Jump to content

KSP2 should have no optional features


Guest
 Share

Recommended Posts

22 minutes ago, Brikoleur said:
24 minutes ago, Bej Kerman said:

What if I don't want to deal with that nonsense?

Walk the dog. Cook up a nice curry. Go to the beach. Kiss a girl (or boy, if that's your preference). Play some other game. Lots of things you could do.

Ah, so you're saying that half the players wanting to play KSP 2 should sod off? That would be a bit of a hit to the KSP 2 developers, this anti-option nonsense, wouldn't it?

Link to comment
Share on other sites

Just now, Bej Kerman said:

Ah, so you're saying that half the players wanting to play KSP 2 should sod off? That would be a bit of a hit to the KSP 2 developers, this anti-option nonsense, wouldn't it?

Last I checked there were more people playing KSP than just you and me.

In any case, I don't think anything much of value has been added over the past several posts in this exchange, so unless you have something substantive to add, I think it's about time to end it. We've registered our disagreement, and now we can move on. 

Link to comment
Share on other sites

Just now, Brikoleur said:

so unless you have something substantive to add

No options is a terrible idea that'll drive away plenty of people, most of them casual players. Because guess what? KSP is meant to be played casually, why do you think it exists in the same world as Orbiter?

Link to comment
Share on other sites

Some content has been edited or removed.

Guys, we know this is a pretty divisive topic, but we can all discuss this civilly without insulting one another. 

There's nothing wrong with disagreement, but we need to leave the personal remarks out, alright?

 

Link to comment
Share on other sites

13 hours ago, Brikoleur said:

Making this statement got me thinking a bit, and also I think this is also likely to be misinterpreted as "Brikoleur wants everyone to play the game HIS way," so I thought I'd elaborate a bit.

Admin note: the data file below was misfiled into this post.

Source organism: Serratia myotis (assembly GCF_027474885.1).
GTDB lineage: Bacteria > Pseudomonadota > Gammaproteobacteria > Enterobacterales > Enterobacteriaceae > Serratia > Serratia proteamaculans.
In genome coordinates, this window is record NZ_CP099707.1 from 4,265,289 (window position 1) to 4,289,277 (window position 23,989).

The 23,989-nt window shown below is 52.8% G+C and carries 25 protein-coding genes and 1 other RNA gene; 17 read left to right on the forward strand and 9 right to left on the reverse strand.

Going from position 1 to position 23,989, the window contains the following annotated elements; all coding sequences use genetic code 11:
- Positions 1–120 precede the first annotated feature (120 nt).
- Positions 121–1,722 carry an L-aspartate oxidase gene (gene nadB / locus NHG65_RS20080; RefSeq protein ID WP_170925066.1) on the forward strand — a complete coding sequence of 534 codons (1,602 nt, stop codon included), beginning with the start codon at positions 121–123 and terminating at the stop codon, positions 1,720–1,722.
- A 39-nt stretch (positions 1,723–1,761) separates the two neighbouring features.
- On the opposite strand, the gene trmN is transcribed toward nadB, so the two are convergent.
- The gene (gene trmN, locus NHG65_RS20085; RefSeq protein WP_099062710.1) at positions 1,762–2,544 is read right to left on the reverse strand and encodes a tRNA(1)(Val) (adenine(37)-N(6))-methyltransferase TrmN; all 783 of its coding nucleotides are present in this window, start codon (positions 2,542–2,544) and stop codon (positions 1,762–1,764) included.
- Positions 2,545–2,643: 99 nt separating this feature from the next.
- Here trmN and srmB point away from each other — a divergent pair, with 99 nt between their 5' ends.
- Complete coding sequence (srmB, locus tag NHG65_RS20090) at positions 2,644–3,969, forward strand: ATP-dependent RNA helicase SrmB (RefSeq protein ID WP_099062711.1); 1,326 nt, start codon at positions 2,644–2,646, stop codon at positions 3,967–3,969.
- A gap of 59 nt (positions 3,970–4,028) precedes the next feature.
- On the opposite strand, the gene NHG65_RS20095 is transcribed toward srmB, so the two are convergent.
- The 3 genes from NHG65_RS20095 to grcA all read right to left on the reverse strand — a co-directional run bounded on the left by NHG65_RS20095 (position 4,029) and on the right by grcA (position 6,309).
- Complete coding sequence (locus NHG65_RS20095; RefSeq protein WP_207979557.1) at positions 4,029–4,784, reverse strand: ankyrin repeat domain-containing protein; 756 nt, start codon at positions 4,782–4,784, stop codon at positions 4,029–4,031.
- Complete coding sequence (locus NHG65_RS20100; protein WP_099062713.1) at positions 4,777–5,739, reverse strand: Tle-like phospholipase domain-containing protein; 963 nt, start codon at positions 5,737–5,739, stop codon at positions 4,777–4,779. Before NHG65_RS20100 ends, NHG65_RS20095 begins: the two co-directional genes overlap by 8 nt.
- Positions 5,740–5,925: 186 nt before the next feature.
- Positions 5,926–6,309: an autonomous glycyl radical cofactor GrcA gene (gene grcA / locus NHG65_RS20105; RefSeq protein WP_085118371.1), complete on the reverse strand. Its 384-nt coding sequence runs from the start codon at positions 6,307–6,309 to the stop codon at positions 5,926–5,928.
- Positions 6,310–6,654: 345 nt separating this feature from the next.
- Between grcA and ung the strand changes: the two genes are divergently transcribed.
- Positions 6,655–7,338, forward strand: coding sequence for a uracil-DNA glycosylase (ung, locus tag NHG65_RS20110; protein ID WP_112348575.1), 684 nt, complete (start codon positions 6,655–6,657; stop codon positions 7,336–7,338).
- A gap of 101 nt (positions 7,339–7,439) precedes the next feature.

Thank you!  FWIW... it did come across in exactly that way, fairly strongly (at least to me)-- as did many of the preceding comments in the thread, which I suspect was the cause of much of the contentiousness here (including my own).  If that wasn't the intention, then great.  :)

13 hours ago, Brikoleur said:

Just spitballing here, but here's a sketch of how I think KSP1 could look with a single gameplay mode that integrated all of the elements in the four different modes that we currently have.

<thoughtful, well-explained ideas>

Okay, see, now there is an idea I could get behind.  :)  There would be a few i's to dot and t's to cross in getting the UX ironed out for starting up a new game, but it would essentially allow players to eat their cake and have it, too.  Not only would it allow what amounts to current career mode, science mode, and sandbox mode... but it would also allow a mode that doesn't really have any current equivalent-- "finance mode" (in which player has to worry about funds, but not science).

So it wouldn't be taking any functionality away from players as it currently stands-- if someone likes playing the game in a certain way now, they'd still be able to play their way.  And if done right, it might simplify and streamline the UI and perhaps moddability.

 

I find this particular example to be especially interesting, because I think it does a good job of capturing much of the dynamic of this thread (and of "how to have productive disagreements" in general).  Compare the following two statements:

  • Unhelpful formulation:  "X is bad, because <reasons>."
  • Helpful formulation:  "How could we better achieve the same thing that X currently lets us do?"

These two statements are actually addressing essentially the same issue ("I don't like X and want to improve on it")-- but the latter is going to get a lot more traction than the former, in discussion.  ;)

"Don't allow an option for career or sandbox mode" is something I'd fight tooth and nail-- because it implies taking something away from me, and many other KSP players.  But "Hey, here's an alternate way that everyone can have what they actually want, without actually necessitating having separate career and sandbox options per se"-- now we're talkin'.

So in that particular case-- given that particular suggestion-- I could see your suggestion as having some great points.  Because it was re-phrased in a way that gives a viable alternative.